By Daniel Hunter
Exporters proved just how critical they are to the UK's economic recovery during the second quarter of this year, after UK exporting activity reached a new peak since the recession got a grip in 2007.
The crucial thing now, says Smart Currency Business, is to build on that growth and aid small to medium-sized enterprises (SMEs) to tap into new foreign markets.
Export orders for service sector businesses hit their highest level on record and increased for 50 per cent of firms surveyed as part of The British Chambers of Commerce (BCC) and DHL report for Q2 2013. Meanwhile, 44 per cent of manufacturing firms grew their export orders during the same period, resulting in the highest figure since Q1 2012.
"These results are certainly encouraging," said Carl Hasty, director at Smart Currency Business, a firm that helps SMEs with international payments.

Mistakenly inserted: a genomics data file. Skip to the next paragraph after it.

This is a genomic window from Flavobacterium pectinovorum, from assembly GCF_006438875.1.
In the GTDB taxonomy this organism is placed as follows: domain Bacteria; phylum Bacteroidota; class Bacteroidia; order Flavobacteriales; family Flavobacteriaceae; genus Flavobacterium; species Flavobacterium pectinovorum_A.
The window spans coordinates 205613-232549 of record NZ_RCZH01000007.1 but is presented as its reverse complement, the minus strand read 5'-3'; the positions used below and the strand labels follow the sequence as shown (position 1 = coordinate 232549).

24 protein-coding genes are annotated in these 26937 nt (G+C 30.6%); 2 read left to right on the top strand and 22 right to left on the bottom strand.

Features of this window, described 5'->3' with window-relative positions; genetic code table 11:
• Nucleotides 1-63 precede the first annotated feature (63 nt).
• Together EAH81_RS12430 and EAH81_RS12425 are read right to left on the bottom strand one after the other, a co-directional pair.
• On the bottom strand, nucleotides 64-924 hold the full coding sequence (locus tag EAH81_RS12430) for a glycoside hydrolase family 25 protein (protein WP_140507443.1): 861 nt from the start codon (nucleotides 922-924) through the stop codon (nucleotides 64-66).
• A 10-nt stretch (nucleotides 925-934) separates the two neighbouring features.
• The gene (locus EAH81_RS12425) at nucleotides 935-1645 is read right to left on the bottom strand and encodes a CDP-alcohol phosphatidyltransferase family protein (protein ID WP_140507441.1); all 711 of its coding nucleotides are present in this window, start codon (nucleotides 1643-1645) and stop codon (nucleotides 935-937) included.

"However, what we need to see now are joint efforts by the Government and industry to nurture and build on this growth, making it easier for more firms to begin trading internationally, by providing the funding and infrastrucure to enable them to test new markets.
"There's little doubt downward pressure on Sterling against the euro and dollar since the start of the year will have given the UK's exporters a competitive edge this year.
"It's notable though, that despite its overall positivity, the BCC-DHL report also showed that micro firms within the service sector are still experiencing price pressures, with 46 per cent citing this as an issue compared with only 25 per cent in the previous quarter. I would recommend firms in this sector takes a close look at their treasury management and international payment strategy to see where savings could be made."
The BCC-DHL report also showed that nearly half of exporters (48 per cent) said their export sales increased in Q2 2013, compared to 10 per cent who said that they decreased, while 42 per cent of manufacturing firms reported an increase in export sales - up from 36 per cent in Q1. Encouragingly, more than half of exporters (51 per cent) believe that their profitability will increase this year, and 60 per cent believe they will see an increase in turnover.
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